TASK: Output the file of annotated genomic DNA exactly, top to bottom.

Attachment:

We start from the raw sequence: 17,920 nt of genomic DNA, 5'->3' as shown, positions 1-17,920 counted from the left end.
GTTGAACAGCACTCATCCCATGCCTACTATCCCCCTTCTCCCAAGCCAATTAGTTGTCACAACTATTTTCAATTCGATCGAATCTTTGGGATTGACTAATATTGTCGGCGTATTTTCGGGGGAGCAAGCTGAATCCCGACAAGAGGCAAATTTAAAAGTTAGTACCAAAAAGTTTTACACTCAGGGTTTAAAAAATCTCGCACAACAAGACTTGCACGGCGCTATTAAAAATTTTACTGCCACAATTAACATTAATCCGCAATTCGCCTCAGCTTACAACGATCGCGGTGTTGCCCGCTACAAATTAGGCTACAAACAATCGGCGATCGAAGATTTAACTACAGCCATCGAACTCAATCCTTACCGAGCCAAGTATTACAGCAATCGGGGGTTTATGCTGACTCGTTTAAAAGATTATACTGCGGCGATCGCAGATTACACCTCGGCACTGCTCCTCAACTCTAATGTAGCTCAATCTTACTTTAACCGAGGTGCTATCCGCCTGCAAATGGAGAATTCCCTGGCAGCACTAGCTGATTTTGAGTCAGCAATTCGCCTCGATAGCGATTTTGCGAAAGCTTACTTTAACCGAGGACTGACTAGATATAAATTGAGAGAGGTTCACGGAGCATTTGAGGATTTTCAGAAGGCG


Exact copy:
We start from the raw sequence: 17,920 nt of genomic DNA, 5'->3' as shown, positions 1-17,920 counted from the left end.
GTTGAACAGCACTCATCCCATGCCTACTATCCCCCTTCTCCCAAGCCAATTAGTTGTCACAACTATTTTCAATTCGATCGAATCTTTGGGATTGACTAATATTGTCGGCGTATTTTCGGGGGAGCAAGCTGAATCCCGACAAGAGGCAAATTTAAAAGTTAGTACCAAAAAGTTTTACACTCAGGGTTTAAAAAATCTCGCACAACAAGACTTGCACGGCGCTATTAAAAATTTTACTGCCACAATTAACATTAATCCGCAATTCGCCTCAGCTTACAACGATCGCGGTGTTGCCCGCTACAAATTAGGCTACAAACAATCGGCGATCGAAGATTTAACTACAGCCATCGAACTCAATCCTTACCGAGCCAAGTATTACAGCAATCGGGGGTTTATGCTGACTCGTTTAAAAGATTATACTGCGGCGATCGCAGATTACACCTCGGCACTGCTCCTCAACTCTAATGTAGCTCAATCTTACTTTAACCGAGGTGCTATCCGCCTGCAAATGGAGAATTCCCTGGCAGCACTAGCTGATTTTGAGTCAGCAATTCGCCTCGATAGCGATTTTGCGAAAGCTTACTTTAACCGAGGACTGACTAGATATAAATTGAGAGAGGTTCACGGAGCATTTGAGGATTTTCAGAAGGCG